What Superintendent Eddie Johnson Got Wrong on the Chicago Gang Database

Yesterday Chicago Police Department Superintendent Eddie Johnson said he has a plan to fix the Chicago Gang Database listing out a number of reforms that he said would fix the problems.

But “fixing” the database does not sufficiently address many of the harms caused by the gang database, including: increased criminal sentences, denial of bonds not requiring cash payment, housing discrimination, employment discrimination, and being targeted by immigration enforcement.

Here are 4 things that the Superintendent got wrong during his interview:

  • Superintendent Johnson’s plan to “tweak” the gang database would not have prevented the raid that occured at Wilmer Catalan Ramirez’s home in the Spring of 2017. Under Superintendent Johnson’s plan, Wilmer’s information would still have been shared with federal immigration agents, and he still would have been one of many people being targeted by ICE as part of a series of ‘gang operations.’ This  proposed “tweaking” by the head of the Chicago Police Department does nothing to address the fact that Chicagoans’ information is being shared with federal agencies and other law enforcement agencies every single day.

 

  • Superintendent’ Johnson’s plan does not apply to other law enforcement agencies, who can interpret and use the shared information at their discretion. Previously In Springfield, for example, contrary to federal law, local police officers who conducted criminal record checks of individuals applying for housing with the Springfield Housing Authority were reportedly also providing Housing Authority officials with information that included the suspected gang affiliations of applicants. It is not yet clear exactly if or how information on alleged gang affiliation is shared with potential employers in Chicago or Chicago Housing Authority.(1)

 

  • Superintendent Johnson claimed that the police department relies on tracking a person’s gang status to solve crime, but according to the University of Illinois at Chicago’s Policing in Chicago Research Group “Tracked and Targeted” report, “While gangs are often blamed for gun violence in Chicago, 67.5% of the people identified as ‘gang affiliated’ on the SSL (Strategic Subject List) had no documented arrests for violent offenses or unlawful use of a weapon.” Again, raising the question of how exactly the use of the database by the Chicago Police Department helps in reducing gun violence and solve crime.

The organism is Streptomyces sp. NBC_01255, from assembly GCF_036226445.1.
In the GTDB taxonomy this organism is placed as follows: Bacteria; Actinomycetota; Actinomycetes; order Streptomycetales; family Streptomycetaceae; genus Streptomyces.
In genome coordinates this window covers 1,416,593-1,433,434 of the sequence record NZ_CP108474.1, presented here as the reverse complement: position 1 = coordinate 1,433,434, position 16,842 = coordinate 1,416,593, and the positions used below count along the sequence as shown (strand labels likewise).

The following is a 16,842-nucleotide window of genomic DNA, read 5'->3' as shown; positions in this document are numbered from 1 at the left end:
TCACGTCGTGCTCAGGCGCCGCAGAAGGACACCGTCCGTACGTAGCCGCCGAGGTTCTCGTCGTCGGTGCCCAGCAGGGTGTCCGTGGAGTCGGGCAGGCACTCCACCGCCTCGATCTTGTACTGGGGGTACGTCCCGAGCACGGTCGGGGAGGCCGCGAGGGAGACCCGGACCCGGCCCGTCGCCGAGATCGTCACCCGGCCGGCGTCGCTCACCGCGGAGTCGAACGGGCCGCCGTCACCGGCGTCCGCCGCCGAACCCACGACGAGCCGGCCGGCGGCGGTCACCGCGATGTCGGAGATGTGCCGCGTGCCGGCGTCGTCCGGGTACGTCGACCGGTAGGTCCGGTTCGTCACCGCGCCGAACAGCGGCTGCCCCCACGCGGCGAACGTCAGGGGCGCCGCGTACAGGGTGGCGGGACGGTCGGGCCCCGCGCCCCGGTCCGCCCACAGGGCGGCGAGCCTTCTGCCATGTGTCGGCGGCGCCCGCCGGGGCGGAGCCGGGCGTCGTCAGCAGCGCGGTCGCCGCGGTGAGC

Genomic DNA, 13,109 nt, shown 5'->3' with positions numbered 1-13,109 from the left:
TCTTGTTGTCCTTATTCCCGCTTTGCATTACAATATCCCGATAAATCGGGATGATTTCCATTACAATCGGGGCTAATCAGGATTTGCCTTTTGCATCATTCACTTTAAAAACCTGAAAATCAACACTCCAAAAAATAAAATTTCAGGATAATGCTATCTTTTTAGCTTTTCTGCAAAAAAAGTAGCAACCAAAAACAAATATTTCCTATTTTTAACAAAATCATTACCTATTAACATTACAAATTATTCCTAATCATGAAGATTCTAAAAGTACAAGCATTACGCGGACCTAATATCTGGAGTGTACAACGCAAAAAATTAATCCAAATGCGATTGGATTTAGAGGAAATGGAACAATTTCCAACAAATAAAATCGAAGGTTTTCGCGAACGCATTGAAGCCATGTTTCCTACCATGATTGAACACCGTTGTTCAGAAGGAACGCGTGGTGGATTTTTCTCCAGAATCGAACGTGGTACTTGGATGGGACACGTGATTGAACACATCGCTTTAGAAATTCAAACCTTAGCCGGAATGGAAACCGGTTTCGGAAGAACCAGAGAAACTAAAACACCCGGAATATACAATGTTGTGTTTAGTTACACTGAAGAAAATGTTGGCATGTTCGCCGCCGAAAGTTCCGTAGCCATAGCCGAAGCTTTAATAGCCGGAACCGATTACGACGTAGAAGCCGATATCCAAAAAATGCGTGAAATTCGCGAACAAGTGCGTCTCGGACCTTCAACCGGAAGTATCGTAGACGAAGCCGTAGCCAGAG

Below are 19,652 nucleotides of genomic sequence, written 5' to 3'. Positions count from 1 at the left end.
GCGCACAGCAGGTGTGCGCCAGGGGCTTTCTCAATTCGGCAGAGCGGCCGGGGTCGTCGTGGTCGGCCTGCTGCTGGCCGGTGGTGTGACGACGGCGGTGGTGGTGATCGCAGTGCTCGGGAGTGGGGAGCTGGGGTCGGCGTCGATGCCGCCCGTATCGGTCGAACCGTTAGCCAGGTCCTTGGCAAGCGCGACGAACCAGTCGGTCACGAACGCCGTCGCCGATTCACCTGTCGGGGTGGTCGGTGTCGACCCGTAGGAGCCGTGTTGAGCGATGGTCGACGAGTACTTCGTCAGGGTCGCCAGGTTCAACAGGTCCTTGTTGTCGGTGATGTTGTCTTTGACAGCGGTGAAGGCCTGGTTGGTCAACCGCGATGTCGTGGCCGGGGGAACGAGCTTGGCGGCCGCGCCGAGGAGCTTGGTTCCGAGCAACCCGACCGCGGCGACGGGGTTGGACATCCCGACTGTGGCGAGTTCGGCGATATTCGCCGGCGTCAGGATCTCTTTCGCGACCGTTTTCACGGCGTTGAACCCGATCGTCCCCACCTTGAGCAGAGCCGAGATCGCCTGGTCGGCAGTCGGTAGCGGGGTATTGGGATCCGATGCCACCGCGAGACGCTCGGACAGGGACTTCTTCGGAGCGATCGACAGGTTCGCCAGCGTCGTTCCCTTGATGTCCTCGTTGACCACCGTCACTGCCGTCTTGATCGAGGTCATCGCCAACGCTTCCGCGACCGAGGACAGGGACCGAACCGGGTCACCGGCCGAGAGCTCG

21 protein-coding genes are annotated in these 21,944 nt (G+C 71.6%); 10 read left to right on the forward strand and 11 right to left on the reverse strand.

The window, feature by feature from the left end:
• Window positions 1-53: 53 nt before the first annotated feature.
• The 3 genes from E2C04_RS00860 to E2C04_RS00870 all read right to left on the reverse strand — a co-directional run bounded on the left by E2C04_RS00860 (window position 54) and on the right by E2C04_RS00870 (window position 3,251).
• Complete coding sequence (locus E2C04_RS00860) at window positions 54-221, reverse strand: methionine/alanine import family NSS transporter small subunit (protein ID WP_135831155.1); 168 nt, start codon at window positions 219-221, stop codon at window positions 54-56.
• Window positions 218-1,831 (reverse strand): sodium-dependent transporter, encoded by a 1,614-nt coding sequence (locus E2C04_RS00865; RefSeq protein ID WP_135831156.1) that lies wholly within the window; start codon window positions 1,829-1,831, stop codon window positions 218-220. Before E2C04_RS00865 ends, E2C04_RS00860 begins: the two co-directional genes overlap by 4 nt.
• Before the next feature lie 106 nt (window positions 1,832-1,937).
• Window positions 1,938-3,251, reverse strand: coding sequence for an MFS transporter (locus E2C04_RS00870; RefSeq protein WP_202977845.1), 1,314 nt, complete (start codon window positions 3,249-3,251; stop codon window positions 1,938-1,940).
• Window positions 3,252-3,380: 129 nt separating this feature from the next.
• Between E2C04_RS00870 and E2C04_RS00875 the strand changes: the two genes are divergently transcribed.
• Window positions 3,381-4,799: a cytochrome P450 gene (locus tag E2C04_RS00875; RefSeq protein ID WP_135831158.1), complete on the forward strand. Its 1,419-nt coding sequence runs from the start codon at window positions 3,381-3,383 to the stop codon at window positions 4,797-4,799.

• Police Superintendent Eddie Johnson claimed “we [CPD] recognize that some people may be misidentified.” The reality is that we do not know how many people are misidentified, as there has been no transparency, no notification process, and no checks and balances, and instead several cases of people who have suffered harsh consequences after being misidentified. In addition, the problem is broad — information obtained through a series of FOIA requests illustrate that the Chicago Police Department has been maintaining and mining information of over 128,000 people they have labeled as gang affiliated.

The Campaign to End the Chicago Gang Database is an open-source campaign by community, legal, research, and policy-organizations to expose and repair the harm of the gang database. Organized Communities Against Deportations (OCAD), Black Youth Project 100 (BYP100), and Mijente have been leading a local campaign urging the city of Chicago expand what it means to be a “Sanctuary City” to protect immigrants and US born people of color, particularly those who are targeted by local police. Exposing and eliminating the gang database is a the top of the agenda. Find out more at: http://erasethedatabase.com.

(1)  UIC Policing in Chicago Research Group, “Tracked and Targeted: Early Findings on Chicago’s Gang Datbase”, page 10. http://erasethedatabase.com/wp-content/uploads/2018/02/Tracked-Targeted-0217.pdf

Categories: Press